I called Henrique, my mom and a few other friends to share what happened, and besides all the love and emotional support they offered me, they recommended that I look for a mental health professional. I spoke to my doctor, who referred me to a psychologist used to working with founders. I’ve been seeing her every week since then.

It’s hard to overstate how much happier I became after starting to see a therapist regularly. After each conversation, I learned more about myself, and why I was feeling what I was feeling. In just a few weeks, I started to feel relieved. I understood what was happening to me, and felt in control again.

Since then, having a dedicated hour every week to explore my deepest thoughts and learn more about me became an important part of my life. I learned, for example, that my eagerness to be productive at every second was not sustainable. It was equally important to have ongoing moments of decompression, which I now value a whole lot more. I learned how my childhood experiences affect who I am today, the importance of belonging in a group, of my needs in a romantic relationship, of being less demanding with myself, and of taking care of my own mental health first, in order to support my team and those around me.

Most importantly, I learned the importance of being present in every moment. We live in our minds the entire time, and our thoughts often take control over us. We’re always anxious about the future, or resentful about the past. But what about the now? Most of the time, it gets lost in the turmoil of everyday life. There’s always a rush, always a worry, always something else to pay attention to. But every second, life is passing by right in front of us. We forget how special and unique each moment is. Therapy, then, gave me a choice: do I want to live stuck in my mind, or present in the now, fully embracing every second of life? As I became aware of how much happier I was in the present, I couldn’t look back.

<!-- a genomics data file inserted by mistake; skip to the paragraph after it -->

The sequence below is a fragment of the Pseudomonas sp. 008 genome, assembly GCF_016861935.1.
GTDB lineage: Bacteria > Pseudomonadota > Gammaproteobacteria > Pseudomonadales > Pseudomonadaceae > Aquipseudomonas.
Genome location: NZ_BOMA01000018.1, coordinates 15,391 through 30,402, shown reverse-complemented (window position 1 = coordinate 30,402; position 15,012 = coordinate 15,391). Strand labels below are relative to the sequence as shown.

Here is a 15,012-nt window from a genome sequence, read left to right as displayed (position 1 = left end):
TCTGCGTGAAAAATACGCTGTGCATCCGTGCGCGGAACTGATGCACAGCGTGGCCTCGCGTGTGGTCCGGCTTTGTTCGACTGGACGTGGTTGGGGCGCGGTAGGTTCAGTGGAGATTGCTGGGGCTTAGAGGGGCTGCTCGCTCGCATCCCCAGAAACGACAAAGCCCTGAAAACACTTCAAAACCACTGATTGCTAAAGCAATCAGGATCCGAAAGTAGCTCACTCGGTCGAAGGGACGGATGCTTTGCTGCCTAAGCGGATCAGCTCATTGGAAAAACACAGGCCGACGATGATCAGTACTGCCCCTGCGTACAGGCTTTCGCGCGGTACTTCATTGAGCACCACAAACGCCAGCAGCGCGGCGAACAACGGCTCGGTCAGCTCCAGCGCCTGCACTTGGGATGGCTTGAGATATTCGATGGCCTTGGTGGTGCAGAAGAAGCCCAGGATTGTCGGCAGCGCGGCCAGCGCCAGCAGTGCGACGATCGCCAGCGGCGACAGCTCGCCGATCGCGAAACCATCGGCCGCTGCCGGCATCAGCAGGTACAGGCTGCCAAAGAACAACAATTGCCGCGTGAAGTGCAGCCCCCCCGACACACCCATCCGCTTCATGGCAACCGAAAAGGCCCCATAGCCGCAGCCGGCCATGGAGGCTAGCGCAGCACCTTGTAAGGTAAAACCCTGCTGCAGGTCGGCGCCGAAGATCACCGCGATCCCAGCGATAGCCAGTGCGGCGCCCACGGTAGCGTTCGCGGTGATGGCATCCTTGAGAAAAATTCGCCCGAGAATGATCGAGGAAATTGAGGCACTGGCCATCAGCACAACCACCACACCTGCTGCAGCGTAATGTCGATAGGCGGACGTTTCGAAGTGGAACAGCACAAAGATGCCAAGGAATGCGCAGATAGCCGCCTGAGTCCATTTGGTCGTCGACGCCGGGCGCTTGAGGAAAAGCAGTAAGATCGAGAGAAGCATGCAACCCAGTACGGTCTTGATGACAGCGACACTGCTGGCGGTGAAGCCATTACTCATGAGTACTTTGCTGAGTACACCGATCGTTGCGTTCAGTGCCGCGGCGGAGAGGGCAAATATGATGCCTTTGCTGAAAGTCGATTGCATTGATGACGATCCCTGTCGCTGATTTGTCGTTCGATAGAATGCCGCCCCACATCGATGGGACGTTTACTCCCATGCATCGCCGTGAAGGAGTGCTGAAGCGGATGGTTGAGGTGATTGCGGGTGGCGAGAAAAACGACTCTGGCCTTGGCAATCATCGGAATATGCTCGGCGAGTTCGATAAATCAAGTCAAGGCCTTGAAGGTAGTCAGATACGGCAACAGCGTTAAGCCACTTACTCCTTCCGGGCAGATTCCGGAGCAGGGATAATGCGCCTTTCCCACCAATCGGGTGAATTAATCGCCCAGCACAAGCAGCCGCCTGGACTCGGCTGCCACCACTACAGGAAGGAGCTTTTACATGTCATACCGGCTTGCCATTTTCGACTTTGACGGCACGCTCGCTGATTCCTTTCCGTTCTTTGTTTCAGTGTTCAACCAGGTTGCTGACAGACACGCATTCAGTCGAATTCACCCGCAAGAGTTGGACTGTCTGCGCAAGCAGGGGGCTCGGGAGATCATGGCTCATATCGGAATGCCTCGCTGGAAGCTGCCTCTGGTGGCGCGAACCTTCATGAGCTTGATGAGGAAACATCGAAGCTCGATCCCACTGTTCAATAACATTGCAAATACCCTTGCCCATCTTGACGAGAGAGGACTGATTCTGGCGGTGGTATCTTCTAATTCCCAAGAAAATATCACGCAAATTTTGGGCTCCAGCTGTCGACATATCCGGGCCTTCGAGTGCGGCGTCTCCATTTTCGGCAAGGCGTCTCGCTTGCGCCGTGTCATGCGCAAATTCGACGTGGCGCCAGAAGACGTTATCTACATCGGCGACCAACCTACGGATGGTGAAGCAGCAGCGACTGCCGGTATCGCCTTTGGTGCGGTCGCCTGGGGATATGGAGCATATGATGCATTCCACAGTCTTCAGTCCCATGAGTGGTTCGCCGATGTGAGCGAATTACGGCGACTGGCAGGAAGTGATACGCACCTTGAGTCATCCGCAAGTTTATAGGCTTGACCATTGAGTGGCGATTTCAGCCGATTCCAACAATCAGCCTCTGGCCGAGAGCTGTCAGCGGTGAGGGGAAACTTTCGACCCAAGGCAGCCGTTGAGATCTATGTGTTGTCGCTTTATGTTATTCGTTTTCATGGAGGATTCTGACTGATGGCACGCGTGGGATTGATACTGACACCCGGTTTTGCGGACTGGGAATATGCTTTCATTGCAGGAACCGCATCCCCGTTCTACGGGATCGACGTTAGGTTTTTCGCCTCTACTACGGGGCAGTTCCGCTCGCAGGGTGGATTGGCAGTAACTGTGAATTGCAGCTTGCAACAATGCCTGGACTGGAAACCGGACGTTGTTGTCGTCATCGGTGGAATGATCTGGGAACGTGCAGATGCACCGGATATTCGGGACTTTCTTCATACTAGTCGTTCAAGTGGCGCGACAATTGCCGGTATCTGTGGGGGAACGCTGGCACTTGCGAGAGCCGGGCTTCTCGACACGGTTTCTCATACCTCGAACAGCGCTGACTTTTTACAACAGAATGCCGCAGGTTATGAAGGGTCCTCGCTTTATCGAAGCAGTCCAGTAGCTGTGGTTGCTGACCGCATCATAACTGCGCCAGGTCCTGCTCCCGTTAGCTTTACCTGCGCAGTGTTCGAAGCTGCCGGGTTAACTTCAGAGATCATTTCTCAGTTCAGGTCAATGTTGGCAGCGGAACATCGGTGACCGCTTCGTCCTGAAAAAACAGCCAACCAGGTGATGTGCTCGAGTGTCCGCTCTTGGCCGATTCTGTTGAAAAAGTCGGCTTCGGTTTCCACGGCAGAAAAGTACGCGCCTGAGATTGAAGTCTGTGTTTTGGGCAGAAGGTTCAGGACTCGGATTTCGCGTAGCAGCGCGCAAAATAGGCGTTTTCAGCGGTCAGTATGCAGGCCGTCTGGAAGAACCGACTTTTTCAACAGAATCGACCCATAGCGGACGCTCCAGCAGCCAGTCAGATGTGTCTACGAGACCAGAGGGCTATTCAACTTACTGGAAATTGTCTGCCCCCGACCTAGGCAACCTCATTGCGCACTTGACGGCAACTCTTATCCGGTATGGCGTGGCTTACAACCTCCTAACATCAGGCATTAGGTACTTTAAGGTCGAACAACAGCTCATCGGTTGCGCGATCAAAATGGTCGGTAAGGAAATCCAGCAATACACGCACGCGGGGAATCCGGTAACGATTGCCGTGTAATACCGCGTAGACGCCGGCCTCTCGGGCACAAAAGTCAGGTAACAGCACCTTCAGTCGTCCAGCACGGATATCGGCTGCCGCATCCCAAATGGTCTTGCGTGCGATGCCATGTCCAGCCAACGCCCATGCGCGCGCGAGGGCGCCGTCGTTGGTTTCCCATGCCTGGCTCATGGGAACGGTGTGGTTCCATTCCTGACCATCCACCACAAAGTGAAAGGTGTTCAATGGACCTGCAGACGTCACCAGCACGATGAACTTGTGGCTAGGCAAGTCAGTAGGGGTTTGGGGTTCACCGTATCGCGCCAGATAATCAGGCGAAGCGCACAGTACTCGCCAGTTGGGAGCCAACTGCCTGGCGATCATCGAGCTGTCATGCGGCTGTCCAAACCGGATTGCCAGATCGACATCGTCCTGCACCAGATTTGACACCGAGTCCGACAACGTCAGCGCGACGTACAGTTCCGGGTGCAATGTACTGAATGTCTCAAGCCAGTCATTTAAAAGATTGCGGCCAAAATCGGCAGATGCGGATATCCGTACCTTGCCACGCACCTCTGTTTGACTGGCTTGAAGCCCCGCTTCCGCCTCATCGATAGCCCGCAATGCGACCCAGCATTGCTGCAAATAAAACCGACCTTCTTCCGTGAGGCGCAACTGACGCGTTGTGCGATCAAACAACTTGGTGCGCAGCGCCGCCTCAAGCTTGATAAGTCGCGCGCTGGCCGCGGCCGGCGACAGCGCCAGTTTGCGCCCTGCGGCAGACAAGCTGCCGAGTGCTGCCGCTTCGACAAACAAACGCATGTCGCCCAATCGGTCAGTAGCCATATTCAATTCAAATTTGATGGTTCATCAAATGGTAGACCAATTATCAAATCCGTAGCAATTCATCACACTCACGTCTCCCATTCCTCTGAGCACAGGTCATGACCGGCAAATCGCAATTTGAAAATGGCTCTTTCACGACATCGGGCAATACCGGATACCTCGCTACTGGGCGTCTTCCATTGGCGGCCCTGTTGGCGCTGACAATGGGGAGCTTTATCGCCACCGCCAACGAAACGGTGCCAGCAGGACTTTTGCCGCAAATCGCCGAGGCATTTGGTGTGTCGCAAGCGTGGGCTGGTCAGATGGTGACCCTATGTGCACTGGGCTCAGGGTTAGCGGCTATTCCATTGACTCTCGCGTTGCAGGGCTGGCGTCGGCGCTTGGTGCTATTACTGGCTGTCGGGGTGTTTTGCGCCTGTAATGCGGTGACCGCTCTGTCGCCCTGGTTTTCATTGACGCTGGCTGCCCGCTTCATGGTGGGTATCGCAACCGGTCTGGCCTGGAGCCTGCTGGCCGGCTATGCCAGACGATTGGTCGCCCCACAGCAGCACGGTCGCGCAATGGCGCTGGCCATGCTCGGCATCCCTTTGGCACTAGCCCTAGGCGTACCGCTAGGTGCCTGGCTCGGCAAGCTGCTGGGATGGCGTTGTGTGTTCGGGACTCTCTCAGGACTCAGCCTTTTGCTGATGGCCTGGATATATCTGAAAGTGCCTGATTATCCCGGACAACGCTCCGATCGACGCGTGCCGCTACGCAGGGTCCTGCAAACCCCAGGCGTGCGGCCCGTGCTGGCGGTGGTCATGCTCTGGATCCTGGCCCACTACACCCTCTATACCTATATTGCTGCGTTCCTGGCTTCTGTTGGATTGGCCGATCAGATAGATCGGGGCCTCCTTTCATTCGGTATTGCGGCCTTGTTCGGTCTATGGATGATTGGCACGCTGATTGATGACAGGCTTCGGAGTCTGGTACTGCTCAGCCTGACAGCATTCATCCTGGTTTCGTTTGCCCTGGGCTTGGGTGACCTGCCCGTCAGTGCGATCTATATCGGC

My journey with mental health didn’t end here. I noticed the clear returns it had on me, and I wanted to do more. I started dedicating more focus to my sleep in 2019 (here’s a great book, and here’s a great sleep gadget), and this year I started meditating every day. All these habits became invaluable to keeping my mind in shape.

Now that mental health is an instrumental part of my life, it’s shocking to me how few people pay any attention to it. We talk about exercising, eating healthy, avoiding alcohol, not smoking, doing regular check-ups with a doctor, but mental health isn’t a part of most people’s lexicon until it becomes an illness. It doesn’t have to be this way. We live in our minds the whole time. Being proactive about it, and keeping our minds in excellent shape is equally (if not more) important as taking care of our bodies.

Lastly, here’s the question I pose to everyone who asks me about mental health: what do you have to lose by giving it a try? Why not have a trusted, trained professional invested in your wellbeing, helping you navigate your deepest thoughts and your own journey of self-discovery? In life, there are zero extra points for doing things the hard way. Use all the help out there — be it therapy, coaching, sleep, meditation, or any other habit that keeps your mind in shape.

My biggest learning, though, is that mental health is much more than just being healthy or happier. It’s your own individual journey of figuring out what life means to you. Only you can go through the path of finding out where or how you want to lead your life. What I’m sure, though, is that the journey is much more important than the destination. This journey has taught me to be comfortable with who I am, to appreciate the uniqueness of every moment, and to enjoy every second of life. There’s not really a place to get to — the journey in itself is the reward.